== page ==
DUNDEE College acting and performance students are offering an absurd comedy with their production of The Sea, by Edward Bond.
Described by director, John Mitchell, as a sort of War of the Worlds meets The Tempest, the lecturer goes on to define Bond’s play as a Chekovian comedy.
He said: “Written in the 1970s the play is set in a coastal village during the Edwardian era – about the same time as H G Wells’ War of the Worlds. While the play starts with a tragedy, a man drowning at sea during a storm, how the eccentric characters deal with the aftermath of this event certainly has its moments of pathos as well as high farce. The comedy is delivered to the audience through the absurdity of characters who take themselves far too seriously. Ultimately, Bond’s play is a coruscating attack on that most venerable of British institutions – the class system.”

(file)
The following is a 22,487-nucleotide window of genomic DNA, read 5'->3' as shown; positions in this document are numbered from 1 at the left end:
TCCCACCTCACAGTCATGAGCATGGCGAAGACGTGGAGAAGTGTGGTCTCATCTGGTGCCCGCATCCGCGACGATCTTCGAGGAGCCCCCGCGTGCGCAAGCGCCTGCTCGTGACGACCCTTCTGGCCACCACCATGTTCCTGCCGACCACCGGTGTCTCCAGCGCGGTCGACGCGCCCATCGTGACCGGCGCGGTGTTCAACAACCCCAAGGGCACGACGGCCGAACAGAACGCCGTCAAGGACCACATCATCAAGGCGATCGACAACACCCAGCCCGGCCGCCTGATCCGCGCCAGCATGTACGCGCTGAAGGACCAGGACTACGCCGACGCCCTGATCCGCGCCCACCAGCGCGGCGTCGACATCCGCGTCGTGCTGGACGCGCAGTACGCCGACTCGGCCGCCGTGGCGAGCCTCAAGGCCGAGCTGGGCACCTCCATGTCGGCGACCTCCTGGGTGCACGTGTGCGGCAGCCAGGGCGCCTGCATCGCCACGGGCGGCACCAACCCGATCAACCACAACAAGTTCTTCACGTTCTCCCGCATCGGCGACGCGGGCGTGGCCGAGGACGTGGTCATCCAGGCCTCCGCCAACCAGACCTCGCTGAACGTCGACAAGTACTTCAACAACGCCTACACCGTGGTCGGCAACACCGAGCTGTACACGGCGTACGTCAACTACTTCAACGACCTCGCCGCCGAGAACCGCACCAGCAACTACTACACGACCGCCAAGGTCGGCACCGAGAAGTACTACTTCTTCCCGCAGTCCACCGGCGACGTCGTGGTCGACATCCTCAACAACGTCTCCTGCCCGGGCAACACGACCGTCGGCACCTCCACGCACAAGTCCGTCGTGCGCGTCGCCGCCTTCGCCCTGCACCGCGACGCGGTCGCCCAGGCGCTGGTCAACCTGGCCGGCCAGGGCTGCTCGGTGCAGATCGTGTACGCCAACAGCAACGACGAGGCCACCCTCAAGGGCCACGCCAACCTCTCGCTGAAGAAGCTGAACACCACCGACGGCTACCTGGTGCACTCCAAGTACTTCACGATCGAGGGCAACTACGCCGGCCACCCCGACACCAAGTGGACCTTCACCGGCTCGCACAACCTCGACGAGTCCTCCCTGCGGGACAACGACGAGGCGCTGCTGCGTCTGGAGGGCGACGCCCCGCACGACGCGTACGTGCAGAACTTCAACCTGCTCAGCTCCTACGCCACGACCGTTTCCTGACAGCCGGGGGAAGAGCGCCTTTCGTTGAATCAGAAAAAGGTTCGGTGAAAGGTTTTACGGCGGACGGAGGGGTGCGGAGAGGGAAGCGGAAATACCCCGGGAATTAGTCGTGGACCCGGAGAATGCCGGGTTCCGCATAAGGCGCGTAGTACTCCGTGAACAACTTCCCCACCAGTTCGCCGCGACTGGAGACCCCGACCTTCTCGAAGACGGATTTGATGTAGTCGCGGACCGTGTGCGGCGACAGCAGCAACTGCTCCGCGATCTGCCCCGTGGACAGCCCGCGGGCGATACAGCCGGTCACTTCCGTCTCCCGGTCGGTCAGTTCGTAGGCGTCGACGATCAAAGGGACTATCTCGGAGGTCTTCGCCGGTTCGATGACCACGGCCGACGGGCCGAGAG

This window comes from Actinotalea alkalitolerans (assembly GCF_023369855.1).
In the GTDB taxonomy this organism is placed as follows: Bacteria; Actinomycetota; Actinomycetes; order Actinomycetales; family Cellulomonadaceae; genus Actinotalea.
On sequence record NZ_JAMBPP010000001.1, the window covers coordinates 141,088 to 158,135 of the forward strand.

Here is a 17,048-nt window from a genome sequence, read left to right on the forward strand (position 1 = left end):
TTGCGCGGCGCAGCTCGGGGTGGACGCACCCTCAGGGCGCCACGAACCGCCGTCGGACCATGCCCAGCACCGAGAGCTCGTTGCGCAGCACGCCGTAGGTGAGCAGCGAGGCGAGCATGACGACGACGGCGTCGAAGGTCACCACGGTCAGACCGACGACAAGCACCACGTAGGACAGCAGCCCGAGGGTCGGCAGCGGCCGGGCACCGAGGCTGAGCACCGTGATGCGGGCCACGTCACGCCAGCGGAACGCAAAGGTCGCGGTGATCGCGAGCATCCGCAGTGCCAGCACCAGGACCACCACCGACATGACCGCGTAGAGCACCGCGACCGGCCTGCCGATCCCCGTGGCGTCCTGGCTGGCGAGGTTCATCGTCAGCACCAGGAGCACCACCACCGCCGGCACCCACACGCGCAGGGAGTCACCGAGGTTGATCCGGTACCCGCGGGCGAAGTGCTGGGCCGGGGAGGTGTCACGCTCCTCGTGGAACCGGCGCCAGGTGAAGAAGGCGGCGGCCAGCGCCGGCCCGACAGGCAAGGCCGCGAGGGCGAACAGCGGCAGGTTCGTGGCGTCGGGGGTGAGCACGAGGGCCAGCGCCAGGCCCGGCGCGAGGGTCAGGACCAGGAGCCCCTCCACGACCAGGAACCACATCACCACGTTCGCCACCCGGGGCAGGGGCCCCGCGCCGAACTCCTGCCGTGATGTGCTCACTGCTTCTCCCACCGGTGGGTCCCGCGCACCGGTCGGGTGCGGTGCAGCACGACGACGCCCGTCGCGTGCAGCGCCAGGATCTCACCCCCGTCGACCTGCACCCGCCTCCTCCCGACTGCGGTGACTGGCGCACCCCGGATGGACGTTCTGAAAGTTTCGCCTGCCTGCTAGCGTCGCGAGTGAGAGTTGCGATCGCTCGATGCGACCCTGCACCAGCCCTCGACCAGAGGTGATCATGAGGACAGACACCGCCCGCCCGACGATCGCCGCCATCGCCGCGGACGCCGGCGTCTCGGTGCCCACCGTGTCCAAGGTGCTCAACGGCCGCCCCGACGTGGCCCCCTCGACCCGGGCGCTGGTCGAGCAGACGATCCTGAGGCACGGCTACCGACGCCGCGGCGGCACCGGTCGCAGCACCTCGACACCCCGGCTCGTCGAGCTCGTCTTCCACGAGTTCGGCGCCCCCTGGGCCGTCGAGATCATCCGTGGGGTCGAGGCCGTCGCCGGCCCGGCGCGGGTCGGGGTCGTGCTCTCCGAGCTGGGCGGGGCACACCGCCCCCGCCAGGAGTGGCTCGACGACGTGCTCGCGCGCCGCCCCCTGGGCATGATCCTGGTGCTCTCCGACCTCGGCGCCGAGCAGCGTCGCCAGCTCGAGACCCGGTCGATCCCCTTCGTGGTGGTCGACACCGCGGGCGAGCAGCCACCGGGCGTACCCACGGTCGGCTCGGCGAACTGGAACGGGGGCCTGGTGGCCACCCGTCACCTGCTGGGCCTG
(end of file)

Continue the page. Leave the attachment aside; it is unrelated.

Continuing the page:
Two of Bond’s more extreme creations are Hatch, a mad draper who believes that insidious aliens are trying to invade the minds of the locals; and Mrs Rafi, the local lady of the manor who enjoys torturing the lower classes in general, just because she can, and Hatch in particular.
A total of 15 first-year HND students are involved in the production at The Space, Dundee College Kingsway Campus, which sets the action firmly on the east coast of Scotland.
The Sea runs from Wednesday to Friday, April 24-27, curtain up, 7.30pm: tickets are free on the door on the night (subject to availability), bar open from 7pm. There is also an extra matinee performance on Friday at 1.30pm.